Dropbox Replay helps you fast-track the review process for video files right from your Dropbox account. Each reviewer can add frame-accurate annotations, markups, and comments to videos, so you can get precise feedback that’s clear and actionable. The best part? All they need is a link to your video—no additional software required, or even a Dropbox account. Get feedback from anyone in record time, with minimal fuss.

Replay integrates with your favorite video editing software like Adobe Premiere Pro, Apple Final Cut Pro, and Blackmagic Design DaVinci Resolve so you can view, act on, and resolve feedback right from your editor. 

After making your changes, save time by directly uploading your video into Replay as a new version from within your editing tool. You can then do a side-by-side playback of two versions in Replay to reference changes or updates to your video.

Step 6: Export and share your video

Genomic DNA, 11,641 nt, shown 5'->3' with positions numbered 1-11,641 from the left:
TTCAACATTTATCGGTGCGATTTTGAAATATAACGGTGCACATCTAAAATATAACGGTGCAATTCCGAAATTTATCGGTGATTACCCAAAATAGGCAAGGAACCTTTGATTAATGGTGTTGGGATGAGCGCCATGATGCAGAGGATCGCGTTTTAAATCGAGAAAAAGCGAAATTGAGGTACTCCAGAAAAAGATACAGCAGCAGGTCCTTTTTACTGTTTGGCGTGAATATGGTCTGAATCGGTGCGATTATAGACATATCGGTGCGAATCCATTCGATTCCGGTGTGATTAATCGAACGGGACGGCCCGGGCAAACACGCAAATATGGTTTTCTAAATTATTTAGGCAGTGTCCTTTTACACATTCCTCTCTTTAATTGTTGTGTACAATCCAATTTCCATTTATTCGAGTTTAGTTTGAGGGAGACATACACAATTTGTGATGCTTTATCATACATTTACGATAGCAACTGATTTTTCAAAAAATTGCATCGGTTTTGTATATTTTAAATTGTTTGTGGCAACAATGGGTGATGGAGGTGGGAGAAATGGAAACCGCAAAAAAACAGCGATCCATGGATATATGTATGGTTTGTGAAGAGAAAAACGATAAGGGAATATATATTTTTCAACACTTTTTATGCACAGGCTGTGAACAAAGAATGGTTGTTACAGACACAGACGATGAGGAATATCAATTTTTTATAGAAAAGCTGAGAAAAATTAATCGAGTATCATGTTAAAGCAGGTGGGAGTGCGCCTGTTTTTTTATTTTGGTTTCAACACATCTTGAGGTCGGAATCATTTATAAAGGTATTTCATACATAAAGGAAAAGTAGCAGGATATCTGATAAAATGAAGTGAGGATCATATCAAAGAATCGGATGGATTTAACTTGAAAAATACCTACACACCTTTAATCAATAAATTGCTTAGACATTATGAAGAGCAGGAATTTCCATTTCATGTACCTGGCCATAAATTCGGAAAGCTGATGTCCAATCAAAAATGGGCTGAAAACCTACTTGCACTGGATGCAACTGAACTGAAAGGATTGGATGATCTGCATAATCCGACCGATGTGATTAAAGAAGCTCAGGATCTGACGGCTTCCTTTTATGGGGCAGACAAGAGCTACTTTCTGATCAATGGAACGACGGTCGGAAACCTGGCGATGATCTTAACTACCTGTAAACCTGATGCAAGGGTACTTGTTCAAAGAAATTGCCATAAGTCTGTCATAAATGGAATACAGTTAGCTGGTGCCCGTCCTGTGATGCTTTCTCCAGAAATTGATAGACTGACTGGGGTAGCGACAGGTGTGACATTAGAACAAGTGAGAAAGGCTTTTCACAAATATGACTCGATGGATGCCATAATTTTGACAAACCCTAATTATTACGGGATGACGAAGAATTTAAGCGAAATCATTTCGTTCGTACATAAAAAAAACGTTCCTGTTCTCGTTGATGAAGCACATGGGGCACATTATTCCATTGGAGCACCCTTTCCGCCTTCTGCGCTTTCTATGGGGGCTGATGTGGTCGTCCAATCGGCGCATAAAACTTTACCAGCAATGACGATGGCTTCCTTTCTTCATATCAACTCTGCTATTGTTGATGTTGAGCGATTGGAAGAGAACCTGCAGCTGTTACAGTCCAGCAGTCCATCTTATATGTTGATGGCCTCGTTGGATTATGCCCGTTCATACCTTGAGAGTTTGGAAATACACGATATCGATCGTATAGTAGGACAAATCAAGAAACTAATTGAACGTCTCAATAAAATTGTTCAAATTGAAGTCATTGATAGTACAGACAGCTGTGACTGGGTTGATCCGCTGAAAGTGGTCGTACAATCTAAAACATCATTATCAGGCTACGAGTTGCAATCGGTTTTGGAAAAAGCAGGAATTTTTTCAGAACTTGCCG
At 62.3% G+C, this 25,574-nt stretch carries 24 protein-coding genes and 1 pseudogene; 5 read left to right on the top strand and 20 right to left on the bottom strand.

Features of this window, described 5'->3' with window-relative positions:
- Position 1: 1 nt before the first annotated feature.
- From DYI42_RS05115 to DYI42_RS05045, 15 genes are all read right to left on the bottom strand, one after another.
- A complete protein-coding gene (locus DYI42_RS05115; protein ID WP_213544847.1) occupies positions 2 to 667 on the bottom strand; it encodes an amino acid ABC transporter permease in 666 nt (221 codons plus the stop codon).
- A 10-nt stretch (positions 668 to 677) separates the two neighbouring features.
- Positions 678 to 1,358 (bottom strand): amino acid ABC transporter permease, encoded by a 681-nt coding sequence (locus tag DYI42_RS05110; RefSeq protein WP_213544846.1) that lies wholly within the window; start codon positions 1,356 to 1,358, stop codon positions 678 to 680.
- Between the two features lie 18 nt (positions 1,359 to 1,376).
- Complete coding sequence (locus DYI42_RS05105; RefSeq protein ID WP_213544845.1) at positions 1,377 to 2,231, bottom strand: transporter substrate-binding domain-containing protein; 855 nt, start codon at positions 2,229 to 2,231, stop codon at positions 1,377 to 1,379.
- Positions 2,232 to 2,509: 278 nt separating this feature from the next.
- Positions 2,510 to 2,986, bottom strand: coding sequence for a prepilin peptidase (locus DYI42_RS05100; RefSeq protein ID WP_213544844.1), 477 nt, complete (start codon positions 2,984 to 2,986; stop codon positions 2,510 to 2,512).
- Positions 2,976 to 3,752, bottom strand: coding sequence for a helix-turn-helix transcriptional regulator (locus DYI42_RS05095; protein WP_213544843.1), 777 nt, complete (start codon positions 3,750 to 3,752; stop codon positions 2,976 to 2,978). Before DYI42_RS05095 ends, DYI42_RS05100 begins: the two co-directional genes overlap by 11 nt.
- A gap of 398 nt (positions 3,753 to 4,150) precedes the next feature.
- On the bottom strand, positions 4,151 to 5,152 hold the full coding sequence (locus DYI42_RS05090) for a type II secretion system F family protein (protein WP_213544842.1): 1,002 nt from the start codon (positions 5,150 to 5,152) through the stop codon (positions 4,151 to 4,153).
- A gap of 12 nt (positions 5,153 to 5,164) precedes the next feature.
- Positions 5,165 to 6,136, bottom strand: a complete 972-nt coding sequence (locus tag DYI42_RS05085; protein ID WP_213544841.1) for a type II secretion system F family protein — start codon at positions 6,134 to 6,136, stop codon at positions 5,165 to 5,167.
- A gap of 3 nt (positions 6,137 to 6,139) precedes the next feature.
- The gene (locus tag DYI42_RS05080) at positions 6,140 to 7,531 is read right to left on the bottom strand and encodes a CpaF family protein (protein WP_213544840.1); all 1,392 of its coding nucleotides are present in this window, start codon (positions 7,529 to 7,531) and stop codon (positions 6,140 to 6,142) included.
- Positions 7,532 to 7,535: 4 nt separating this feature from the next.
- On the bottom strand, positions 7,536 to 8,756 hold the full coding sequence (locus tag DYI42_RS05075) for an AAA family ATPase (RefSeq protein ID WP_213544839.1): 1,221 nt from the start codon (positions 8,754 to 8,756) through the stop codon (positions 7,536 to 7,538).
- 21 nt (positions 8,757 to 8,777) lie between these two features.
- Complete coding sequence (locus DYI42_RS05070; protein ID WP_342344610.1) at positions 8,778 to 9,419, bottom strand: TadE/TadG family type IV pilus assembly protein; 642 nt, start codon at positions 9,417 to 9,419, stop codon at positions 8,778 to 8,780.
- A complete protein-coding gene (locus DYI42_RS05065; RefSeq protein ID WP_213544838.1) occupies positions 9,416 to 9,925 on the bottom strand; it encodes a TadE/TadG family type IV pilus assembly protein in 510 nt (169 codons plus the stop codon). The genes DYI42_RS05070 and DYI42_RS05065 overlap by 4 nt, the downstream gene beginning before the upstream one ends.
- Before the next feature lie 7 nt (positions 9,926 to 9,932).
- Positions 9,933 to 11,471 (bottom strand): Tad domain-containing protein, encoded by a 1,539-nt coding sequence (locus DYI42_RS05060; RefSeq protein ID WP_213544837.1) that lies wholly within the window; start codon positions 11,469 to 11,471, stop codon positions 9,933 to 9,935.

Once your video is ready to go, export it from your editing software into a format that can be uploaded or downloaded for use. Or, if you’d like a second opinion, you can share your video with your peers for feedback.

You’ll then want to give your video a suitable name and choose where to export it. For many editing software like Adobe Premiere Pro, you can alter things like render quality, video resolution, and frame rate in the Export Settings.

Make Dropbox the start and end of your video editing projects

Dropbox is already the ideal place for filmmakers to safely store, backup, review, and share your video projects as you edit them. Every part of the process—from storyboarding to feedback and editing—is held in one centralized location, whenever or wherever you need access.

Stop wasting time downloading and re-uploading your files to different places—start and finish your video projects in Dropbox.

Produce better videos, faster

Try Dropbox Replay today